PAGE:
Smoke Creek Desert
Smoke Creek Desert
Smoke Creek Desert is located in Nevada
Smoke Creek Desert
Smoke Creek Desert
Floor elevation3,852 ft (1,174 m)
CountryUnited States
DistrictWashoe County
Coordinates40°29′21″N 119°43′51″W / 40.4890693°N 119.7307546°W / 40.4890693; -119.7307546

The Smoke Creek Desert is an arid region of northwestern Nevada, that lies about 60 miles (97 km) to the north of Pyramid Lake, west of the Fox Range and east of the Smoke Creek Mountains. The southern end of the desert lies on the Pyramid Lake Indian Reservation, and a rail line lies at the eastern edge. The Smoke Creek Desert is southwest of the Black Rock Desert's South Playa and is between the Granite Range and the Fox Range.

Naming history

The original Smoke Creek Desert is shown on John Charles Frémont's map of the area during his 1843-44 expedition as a lake west of "Mud Lake", which was an early name for the Black Rock Desert.[1] The Smoke Creek Desert appeared on maps as "Mud Lake" up through maps as late as the 1920s though by that time its name had been standardized as "The Smoke Creek Desert". The other major name for the desert which has been shown on many maps starting in the early 1850s is "Alkali Lake".[2] Helen S. Carlson states that the name "Smoke Creek" has been found on a map from 1854.[3]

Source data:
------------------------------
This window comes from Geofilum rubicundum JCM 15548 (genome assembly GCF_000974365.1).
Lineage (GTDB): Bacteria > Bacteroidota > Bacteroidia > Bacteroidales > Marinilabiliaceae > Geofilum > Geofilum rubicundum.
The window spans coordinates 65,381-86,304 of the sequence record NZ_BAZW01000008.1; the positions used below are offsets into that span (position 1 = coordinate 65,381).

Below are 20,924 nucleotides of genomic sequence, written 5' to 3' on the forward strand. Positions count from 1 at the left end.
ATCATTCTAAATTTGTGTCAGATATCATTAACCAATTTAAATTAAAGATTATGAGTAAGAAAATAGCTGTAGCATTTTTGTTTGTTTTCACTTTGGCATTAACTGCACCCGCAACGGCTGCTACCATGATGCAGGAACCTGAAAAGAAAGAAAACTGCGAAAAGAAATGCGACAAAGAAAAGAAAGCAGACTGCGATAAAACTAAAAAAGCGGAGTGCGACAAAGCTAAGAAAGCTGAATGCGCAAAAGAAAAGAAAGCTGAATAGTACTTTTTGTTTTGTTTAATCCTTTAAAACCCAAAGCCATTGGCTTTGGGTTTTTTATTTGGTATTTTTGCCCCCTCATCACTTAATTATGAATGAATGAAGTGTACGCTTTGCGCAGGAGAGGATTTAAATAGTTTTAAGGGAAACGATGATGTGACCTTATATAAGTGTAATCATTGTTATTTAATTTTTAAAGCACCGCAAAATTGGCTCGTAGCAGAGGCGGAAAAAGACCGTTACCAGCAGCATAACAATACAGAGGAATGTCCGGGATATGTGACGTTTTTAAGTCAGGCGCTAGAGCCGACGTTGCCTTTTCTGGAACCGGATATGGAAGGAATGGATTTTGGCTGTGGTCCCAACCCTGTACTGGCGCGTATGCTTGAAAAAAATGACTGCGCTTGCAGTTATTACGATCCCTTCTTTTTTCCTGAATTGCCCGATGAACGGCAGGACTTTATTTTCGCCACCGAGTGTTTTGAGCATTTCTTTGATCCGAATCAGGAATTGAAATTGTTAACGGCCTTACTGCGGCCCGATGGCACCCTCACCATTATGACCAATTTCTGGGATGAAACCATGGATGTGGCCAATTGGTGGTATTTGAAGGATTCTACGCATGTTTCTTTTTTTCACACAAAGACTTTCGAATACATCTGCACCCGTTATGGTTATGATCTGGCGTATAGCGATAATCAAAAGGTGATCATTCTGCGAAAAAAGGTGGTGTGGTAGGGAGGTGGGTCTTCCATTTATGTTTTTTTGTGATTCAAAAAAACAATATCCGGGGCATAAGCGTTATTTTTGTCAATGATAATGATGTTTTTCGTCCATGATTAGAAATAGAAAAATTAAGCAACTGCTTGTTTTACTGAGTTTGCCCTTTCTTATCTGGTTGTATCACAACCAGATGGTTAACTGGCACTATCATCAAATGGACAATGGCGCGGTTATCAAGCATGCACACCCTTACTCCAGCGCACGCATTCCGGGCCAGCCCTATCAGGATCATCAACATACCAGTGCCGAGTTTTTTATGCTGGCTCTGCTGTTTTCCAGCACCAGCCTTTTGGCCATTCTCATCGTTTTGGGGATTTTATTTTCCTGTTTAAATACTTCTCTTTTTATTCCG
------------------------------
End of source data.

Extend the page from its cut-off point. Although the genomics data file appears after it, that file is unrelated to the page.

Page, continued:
There is controversy as to the origin of the name "Smoke Creek". Some believe it to be named after the Smoke Creek, a creek which lies along the Western edge of the basin and flows Eastward from near the California-Nevada border into the Smoke Creek basin. It was along this route that the Lassen and Nobels Trails were explored from the Honey Lake Valley (Susanville, California area) Eastward, eventually following along the Smoke Creek to the basin now called "Smoke Creek Desert". Other history says that it was named variously for the appearance of the basin to fill in the colder months with steam from the hot springs, or show columns of 'smoke' (water vapor) from the individual hot springs as they rose into the cold clear air of the valley. Alternately it is said that the name comes from the dust and 'dust devils' which the wind would pick up during the hot summer months and make the basin appear as though it was filled with 'smoke'.


The Railroad line on the eastern edge was originally shown on a map of 1876[5][citation needed] as being on the right of way of the Southern Pacific Railroad, though on an 1877[6][citation needed] map is shown as being constructed by the Western Pacific Railroad Company.


  1. ^ Frémont, John. C (1845). Map Of An Exploring Expedition To The Rocky Mountains (Map). Retrieved 2018-11-02.
  2. ^ Asher & Adams (1874). New commercial and topographical rail road map & guide of California and Nevada (Map). Retrieved 2018-11-02.
  3. ^ Carlson, Helen S. (1974-01-01). Nevada Place Names: A Geographical Dictionary. University of Nevada Press. p. 219. ISBN 9780874170948. Retrieved 2018-11-02.